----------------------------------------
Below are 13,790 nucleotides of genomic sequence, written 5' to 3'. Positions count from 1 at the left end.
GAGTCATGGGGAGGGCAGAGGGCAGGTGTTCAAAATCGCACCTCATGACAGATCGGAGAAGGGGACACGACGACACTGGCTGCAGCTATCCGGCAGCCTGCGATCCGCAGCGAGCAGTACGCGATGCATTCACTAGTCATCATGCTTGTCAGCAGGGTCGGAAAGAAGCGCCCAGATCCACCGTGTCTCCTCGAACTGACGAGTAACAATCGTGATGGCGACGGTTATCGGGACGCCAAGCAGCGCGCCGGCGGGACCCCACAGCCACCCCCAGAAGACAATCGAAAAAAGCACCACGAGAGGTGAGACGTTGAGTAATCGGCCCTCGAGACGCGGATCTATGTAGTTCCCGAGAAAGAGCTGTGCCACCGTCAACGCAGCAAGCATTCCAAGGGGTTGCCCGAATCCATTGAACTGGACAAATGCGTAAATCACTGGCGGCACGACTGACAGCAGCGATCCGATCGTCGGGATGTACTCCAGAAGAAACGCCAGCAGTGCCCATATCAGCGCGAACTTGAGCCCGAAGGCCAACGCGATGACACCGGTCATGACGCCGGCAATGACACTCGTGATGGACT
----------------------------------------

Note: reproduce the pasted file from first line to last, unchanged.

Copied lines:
Below are 13,790 nucleotides of genomic sequence, written 5' to 3'. Positions count from 1 at the left end.
GAGTCATGGGGAGGGCAGAGGGCAGGTGTTCAAAATCGCACCTCATGACAGATCGGAGAAGGGGACACGACGACACTGGCTGCAGCTATCCGGCAGCCTGCGATCCGCAGCGAGCAGTACGCGATGCATTCACTAGTCATCATGCTTGTCAGCAGGGTCGGAAAGAAGCGCCCAGATCCACCGTGTCTCCTCGAACTGACGAGTAACAATCGTGATGGCGACGGTTATCGGGACGCCAAGCAGCGCGCCGGCGGGACCCCACAGCCACCCCCAGAAGACAATCGAAAAAAGCACCACGAGAGGTGAGACGTTGAGTAATCGGCCCTCGAGACGCGGATCTATGTAGTTCCCGAGAAAGAGCTGTGCCACCGTCAACGCAGCAAGCATTCCAAGGGGTTGCCCGAATCCATTGAACTGGACAAATGCGTAAATCACTGGCGGCACGACTGACAGCAGCGATCCGATCGTCGGGATGTACTCCAGAAGAAACGCCAGCAGTGCCCATATCAGCGCGAACTTGAGCCCGAAGGCCAACGCGATGACACCGGTCATGACGCCGGCAATGACACTCGTGATGGACT